The Prey of Gods – A Sci-Fi/Fantasy with Everything Review

The Prey of Gods by Nicky DraydenTL;DR Rating 4.5/5 – The Prey of Gods by Nicky Drayden is a science fiction fantasy with everything. Gods, murder girl, superpowers, demons, A.I. rebellion, giant mech robots, and the afterlife. It’s a story written from several points of view and a ton of big ideas. The characters were engaging, the story started intimate, and grew to world-ending proportions. (The world-ending being from the antagonist’s point of view is not precisely reliable.) The story of The Prey of Gods takes place in a futuristic South Africa where every house has a service A.I. (think Siri or Alexis only with a body) and old gods or super-being roam the Earth trying to eke out a living. It’s interestingly weird and wonderful, the characters rich and the done-in-one tale told with a great voice. If I had one negative is there was one character whose ending isn’t exactly clear and I wished it was more clear. Nicky Drayden told every scene with straightforward prose but in the wrap-up, when completely esoteric with one of the characters and I found that just a tiny bit off-putting. Otherwise, if you’re looking for a fun story that takes epic to an interesting level, The Prey of Gods by Nicky Drayden is the book for you.

Humans are the Prey of Gods

The Prey of Gods is a story told in the third person from the POV of a lot of characters. Muzi, 16-year-old rugby players whose best friends is a narcissistic “I love trouble” guy who loved to get high, Sydney a very old being who considers herself a god, Nomvula a ten-year-old who is about to find out big family secrets, Stroker a city councilman with a secret passion for song and dance, and Riya Natrajan the books avatar for superstar pop divas. Oh, and Clever-1, Muzi’s A.I. who has his own story that eventually collides with the main story in an interesting way. Where the story goes and how it gets to the big threat is weaved so well you will find yourself getting lost in wanting to see where the characters go. It’s not easy to juggle a story from the point of view of so many characters but Nicky Drayden handles it with a fun little gleam in writers writer’s eye.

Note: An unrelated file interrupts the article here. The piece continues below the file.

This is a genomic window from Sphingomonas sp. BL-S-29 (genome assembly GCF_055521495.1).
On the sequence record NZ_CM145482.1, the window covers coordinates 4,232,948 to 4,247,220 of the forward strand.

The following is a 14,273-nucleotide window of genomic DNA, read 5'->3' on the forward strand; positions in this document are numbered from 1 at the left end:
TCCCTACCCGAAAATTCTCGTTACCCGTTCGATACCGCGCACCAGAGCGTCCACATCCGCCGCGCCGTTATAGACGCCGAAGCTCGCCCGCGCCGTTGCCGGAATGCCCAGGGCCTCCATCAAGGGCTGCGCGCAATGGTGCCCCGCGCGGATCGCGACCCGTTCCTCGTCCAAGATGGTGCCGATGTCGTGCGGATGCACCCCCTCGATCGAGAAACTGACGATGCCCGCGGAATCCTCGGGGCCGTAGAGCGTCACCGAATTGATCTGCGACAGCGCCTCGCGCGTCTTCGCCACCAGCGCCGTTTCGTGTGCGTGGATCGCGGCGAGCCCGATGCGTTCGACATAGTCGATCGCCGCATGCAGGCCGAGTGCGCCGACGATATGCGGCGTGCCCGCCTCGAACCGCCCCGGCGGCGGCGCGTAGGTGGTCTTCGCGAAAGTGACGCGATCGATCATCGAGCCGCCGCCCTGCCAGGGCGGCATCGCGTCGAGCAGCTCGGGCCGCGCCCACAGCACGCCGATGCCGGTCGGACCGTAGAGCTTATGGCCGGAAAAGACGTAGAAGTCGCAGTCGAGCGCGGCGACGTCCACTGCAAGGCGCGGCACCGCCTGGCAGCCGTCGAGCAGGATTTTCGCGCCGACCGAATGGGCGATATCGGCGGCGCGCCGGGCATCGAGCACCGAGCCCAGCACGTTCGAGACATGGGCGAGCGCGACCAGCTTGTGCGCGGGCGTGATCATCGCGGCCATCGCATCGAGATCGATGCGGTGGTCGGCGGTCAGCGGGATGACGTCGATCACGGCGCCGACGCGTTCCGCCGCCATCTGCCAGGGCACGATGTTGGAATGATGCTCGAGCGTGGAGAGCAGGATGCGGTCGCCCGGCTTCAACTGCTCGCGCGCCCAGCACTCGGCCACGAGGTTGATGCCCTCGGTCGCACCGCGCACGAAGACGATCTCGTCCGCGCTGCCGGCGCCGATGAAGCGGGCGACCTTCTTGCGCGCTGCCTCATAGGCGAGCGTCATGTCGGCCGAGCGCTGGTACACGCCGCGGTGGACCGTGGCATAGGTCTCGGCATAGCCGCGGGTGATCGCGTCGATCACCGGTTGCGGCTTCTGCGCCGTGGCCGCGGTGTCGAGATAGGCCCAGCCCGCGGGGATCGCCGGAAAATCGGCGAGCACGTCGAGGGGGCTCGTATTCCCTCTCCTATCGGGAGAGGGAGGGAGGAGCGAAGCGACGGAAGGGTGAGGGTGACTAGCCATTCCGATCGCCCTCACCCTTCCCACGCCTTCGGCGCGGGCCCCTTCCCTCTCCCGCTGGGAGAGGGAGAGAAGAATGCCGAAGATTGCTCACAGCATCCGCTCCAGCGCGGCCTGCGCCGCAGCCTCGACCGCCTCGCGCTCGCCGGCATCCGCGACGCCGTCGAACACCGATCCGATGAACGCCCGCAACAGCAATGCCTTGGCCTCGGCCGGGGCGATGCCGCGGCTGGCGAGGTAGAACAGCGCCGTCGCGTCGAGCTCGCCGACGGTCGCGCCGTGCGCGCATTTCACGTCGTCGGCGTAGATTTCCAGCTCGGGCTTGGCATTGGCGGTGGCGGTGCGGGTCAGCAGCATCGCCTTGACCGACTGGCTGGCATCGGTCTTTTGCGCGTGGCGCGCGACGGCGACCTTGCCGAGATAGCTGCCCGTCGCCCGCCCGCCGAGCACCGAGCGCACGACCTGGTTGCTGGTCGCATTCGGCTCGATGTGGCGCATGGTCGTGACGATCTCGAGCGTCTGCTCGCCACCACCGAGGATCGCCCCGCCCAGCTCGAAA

Prey of God Epic Ain’t Easy

All story must lead to some form of climax, the “all is lost moment” or that point where the challenge gets to a point the feel more than protagonists can take. Some are personal, the family against you, the killer hunting you, a journey of survival. Some go epic; the monster walks through the metropolis, the sun eater gets closer to your home star, the alien armada is about to blow away your ship, etc. This is the first book where things are personal and epic at the same time. This is a book where gods who feed off belief and fear blow entire towns out of existence but have to work in nail salons to afford the rent, where fathers can climb to the clouds but might not be the best people you’ve ever met, and singers can literally inspire and heal despite being the worse at meeting people. This book has some seriously heavy issue in it, some which might at for seem to be glossed over but whose effects come back in big ways. Human ways.

Bottom Line

As I understand this is Nicky Drayden’s debut book. I’ve read Escaping Exodus and will review it soon, but this is the one that made me a Nicky Drayden fan. I loved how she easily jump between each character’s story and brought them together to play a role in the overall storyline. This is a fun book with hardcore themes and great for any fan of something a little different than the usual sci-fi/fantasy. It has heroes and villains and not everyone is 100% either, but the “bad guy” does think they’re right. There are also a lot of main characters which the author balances by giving them unique voices and interesting motivation. One of the best stories I’ve read so far.



I'm from Brooklyn New York and this is my opinion on everything.

Leave a Reply

Your email address will not be published. Required fields are marked *